On the 10th of October, Dogger Bank Wind Farm announced it had produced power for the first time. Once complete, Dogger Bank, will be the world’s largest offshore wind farm with a capacity of 3.6GW. It is currently under construction and has an expected full commercial operation date of 2026. This is also the first time a high-voltage direct current (HVDC) transmission system has been implemented for a UK wind farm.
An Initial Milestone
Located 130km off the coast of Yorkshire, the Dogger Bank project will be constructed in three 1.2GW phases, A, B and C. This week’s announcement marks the first turbines at phase A becoming operational and generating electricity for British homes.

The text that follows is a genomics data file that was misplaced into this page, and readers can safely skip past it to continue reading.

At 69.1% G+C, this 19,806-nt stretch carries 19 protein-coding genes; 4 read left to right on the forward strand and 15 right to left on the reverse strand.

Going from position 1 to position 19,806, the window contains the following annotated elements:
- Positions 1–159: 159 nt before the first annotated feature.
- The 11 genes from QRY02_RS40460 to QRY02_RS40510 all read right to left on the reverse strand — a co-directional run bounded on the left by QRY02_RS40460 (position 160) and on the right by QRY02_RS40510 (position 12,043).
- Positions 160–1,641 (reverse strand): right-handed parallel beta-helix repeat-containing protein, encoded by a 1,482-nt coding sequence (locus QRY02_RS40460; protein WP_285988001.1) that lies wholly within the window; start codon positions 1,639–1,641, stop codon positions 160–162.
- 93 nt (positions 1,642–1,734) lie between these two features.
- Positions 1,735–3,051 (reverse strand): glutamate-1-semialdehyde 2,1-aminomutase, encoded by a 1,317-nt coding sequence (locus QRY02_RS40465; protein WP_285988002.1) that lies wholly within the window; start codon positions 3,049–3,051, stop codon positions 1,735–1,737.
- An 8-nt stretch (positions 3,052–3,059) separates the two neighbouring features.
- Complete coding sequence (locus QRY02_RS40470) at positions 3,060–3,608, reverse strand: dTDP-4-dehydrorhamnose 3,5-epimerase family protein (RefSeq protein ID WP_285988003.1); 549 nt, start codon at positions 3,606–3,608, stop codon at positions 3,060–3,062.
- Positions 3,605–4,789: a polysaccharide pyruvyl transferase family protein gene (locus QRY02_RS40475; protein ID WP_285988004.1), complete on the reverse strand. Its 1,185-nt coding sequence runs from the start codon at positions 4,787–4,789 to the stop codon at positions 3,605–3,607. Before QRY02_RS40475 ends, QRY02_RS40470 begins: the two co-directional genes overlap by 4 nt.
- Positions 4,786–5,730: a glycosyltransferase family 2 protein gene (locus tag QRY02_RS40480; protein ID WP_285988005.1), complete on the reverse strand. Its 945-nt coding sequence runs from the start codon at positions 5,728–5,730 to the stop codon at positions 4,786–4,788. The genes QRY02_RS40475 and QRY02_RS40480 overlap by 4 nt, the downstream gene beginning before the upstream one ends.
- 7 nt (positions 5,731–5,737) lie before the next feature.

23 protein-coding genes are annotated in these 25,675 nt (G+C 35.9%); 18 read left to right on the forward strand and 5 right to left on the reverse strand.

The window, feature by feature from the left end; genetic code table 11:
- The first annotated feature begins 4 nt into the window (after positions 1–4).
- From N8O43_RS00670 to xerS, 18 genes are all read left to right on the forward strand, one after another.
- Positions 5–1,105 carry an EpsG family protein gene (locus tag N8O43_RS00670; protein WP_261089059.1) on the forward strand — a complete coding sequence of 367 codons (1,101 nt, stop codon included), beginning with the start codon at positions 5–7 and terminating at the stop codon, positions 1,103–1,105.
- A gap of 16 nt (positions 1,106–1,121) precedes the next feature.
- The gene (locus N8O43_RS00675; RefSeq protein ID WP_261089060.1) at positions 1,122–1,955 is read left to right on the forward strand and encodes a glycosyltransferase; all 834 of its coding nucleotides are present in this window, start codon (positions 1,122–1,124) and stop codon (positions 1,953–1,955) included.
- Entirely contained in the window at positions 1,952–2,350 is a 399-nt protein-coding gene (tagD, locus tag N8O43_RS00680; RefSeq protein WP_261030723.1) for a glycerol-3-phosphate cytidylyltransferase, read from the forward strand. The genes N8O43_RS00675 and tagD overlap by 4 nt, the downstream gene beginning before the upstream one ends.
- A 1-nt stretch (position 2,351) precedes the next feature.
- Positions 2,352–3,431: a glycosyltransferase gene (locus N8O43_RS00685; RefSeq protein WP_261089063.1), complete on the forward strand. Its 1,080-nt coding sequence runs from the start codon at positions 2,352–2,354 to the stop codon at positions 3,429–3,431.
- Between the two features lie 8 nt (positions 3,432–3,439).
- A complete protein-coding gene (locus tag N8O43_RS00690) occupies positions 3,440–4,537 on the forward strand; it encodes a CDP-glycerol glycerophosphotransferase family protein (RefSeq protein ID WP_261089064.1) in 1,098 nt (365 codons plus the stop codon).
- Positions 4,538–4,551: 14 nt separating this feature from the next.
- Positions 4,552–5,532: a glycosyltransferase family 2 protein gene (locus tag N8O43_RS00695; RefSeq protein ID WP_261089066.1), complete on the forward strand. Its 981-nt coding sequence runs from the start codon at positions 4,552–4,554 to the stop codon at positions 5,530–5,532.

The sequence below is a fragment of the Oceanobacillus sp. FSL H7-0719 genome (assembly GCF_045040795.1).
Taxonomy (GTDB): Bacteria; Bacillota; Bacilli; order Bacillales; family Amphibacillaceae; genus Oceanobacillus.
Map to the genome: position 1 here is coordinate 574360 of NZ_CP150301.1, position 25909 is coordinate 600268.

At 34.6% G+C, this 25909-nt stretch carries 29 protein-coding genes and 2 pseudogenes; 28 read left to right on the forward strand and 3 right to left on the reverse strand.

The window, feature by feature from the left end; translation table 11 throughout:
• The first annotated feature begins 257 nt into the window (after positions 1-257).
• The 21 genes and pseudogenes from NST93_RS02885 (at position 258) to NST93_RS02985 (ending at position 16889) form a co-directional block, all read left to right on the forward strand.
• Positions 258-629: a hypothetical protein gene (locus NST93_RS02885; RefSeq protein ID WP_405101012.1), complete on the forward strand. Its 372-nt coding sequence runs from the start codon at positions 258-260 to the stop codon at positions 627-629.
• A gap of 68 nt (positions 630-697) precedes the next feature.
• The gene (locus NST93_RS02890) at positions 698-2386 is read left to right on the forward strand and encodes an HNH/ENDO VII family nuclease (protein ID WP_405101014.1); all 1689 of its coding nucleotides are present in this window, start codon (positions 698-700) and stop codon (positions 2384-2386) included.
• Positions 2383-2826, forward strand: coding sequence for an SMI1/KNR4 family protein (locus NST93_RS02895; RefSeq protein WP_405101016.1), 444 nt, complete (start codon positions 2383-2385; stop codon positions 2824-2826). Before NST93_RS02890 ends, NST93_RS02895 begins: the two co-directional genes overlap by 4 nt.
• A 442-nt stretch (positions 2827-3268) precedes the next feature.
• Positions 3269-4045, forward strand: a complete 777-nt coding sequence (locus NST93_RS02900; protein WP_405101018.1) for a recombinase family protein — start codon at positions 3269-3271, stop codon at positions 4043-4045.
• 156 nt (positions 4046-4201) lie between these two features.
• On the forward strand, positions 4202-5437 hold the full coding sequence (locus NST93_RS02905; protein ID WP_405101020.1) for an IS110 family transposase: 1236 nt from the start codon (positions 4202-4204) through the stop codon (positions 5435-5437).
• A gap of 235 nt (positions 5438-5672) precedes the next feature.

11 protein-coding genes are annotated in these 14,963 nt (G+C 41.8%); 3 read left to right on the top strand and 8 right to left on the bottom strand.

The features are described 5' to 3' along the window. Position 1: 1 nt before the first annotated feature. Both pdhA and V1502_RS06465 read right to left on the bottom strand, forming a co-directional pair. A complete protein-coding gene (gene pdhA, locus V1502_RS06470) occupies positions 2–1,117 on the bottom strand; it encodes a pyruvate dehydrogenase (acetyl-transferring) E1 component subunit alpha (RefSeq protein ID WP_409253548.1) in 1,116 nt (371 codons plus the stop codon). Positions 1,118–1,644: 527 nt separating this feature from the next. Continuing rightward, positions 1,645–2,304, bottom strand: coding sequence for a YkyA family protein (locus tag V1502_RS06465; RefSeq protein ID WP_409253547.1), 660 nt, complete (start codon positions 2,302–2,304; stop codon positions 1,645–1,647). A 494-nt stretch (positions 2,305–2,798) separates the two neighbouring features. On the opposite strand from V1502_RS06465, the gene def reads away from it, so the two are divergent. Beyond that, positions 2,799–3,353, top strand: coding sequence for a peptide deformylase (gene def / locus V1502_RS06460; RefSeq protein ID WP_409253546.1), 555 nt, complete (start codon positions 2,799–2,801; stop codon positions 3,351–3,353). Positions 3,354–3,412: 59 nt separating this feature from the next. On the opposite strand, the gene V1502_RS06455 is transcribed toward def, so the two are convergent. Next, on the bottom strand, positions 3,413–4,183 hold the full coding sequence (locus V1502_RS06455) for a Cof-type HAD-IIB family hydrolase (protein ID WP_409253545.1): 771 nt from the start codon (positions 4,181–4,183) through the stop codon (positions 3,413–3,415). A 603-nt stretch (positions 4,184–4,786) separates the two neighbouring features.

The turbines used are GE Vernona Haliade-X units, standing at 260 meters tall with a rated capacity of 13MW and powered by three 107-meter blades. This is the first time the Haliade-X turbines have been used offshore anywhere in the world. Similarly, it is the first time HVDC technology has been used on a UK wind farm. This is a move away from the more commonly used high-voltage alternating current (HVAC) transmission system.
Once fully complete Dogger Bank will comprise of 277 turbines. It will cover an area almost as large as Greater London, producing enough energy to power six million British homes annually. This will make it the world’s second-largest windfarm, second only to China’s Jiuquan Wind Power Base.
Dogger Bank is being developed by a joint venture of Equinor, SSE Renewables and Vårgrønn. SSE Renewables serves as the primary operator during the development and construction phase. Equinor will take over as the lead operator for the wind farm’s anticipated 35-year operational lifespan. While Vårgrønn contributes it specialised offshore wind expertise to the project.
Dogger Bank is the first…
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